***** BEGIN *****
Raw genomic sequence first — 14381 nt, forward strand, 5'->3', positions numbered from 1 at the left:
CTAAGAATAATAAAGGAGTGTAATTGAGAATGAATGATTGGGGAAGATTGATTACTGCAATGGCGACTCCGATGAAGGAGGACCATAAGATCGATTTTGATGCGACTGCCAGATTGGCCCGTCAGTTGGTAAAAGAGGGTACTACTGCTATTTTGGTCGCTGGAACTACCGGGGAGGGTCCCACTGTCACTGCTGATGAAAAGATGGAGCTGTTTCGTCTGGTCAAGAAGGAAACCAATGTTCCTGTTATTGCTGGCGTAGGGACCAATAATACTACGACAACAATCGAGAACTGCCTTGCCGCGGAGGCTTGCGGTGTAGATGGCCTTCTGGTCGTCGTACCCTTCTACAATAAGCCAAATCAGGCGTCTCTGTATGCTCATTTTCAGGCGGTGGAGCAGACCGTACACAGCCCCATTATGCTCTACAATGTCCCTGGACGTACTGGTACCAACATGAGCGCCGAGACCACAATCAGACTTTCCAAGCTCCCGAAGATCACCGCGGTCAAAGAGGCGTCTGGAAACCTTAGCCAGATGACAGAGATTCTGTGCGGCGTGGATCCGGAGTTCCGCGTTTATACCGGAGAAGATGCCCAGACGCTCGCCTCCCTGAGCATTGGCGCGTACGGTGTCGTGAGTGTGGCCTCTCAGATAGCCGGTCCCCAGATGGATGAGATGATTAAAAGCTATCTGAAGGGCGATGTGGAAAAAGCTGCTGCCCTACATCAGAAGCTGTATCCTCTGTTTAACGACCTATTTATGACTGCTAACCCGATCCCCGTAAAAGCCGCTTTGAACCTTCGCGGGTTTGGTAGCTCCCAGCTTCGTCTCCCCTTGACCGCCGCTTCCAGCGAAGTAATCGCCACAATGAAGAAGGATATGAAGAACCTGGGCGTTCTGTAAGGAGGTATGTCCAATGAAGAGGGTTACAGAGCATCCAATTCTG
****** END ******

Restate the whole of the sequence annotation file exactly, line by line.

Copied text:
Raw genomic sequence first — 14381 nt, forward strand, 5'->3', positions numbered from 1 at the left:
CTAAGAATAATAAAGGAGTGTAATTGAGAATGAATGATTGGGGAAGATTGATTACTGCAATGGCGACTCCGATGAAGGAGGACCATAAGATCGATTTTGATGCGACTGCCAGATTGGCCCGTCAGTTGGTAAAAGAGGGTACTACTGCTATTTTGGTCGCTGGAACTACCGGGGAGGGTCCCACTGTCACTGCTGATGAAAAGATGGAGCTGTTTCGTCTGGTCAAGAAGGAAACCAATGTTCCTGTTATTGCTGGCGTAGGGACCAATAATACTACGACAACAATCGAGAACTGCCTTGCCGCGGAGGCTTGCGGTGTAGATGGCCTTCTGGTCGTCGTACCCTTCTACAATAAGCCAAATCAGGCGTCTCTGTATGCTCATTTTCAGGCGGTGGAGCAGACCGTACACAGCCCCATTATGCTCTACAATGTCCCTGGACGTACTGGTACCAACATGAGCGCCGAGACCACAATCAGACTTTCCAAGCTCCCGAAGATCACCGCGGTCAAAGAGGCGTCTGGAAACCTTAGCCAGATGACAGAGATTCTGTGCGGCGTGGATCCGGAGTTCCGCGTTTATACCGGAGAAGATGCCCAGACGCTCGCCTCCCTGAGCATTGGCGCGTACGGTGTCGTGAGTGTGGCCTCTCAGATAGCCGGTCCCCAGATGGATGAGATGATTAAAAGCTATCTGAAGGGCGATGTGGAAAAAGCTGCTGCCCTACATCAGAAGCTGTATCCTCTGTTTAACGACCTATTTATGACTGCTAACCCGATCCCCGTAAAAGCCGCTTTGAACCTTCGCGGGTTTGGTAGCTCCCAGCTTCGTCTCCCCTTGACCGCCGCTTCCAGCGAAGTAATCGCCACAATGAAGAAGGATATGAAGAACCTGGGCGTTCTGTAAGGAGGTATGTCCAATGAAGAGGGTTACAGAGCATCCAATTCTG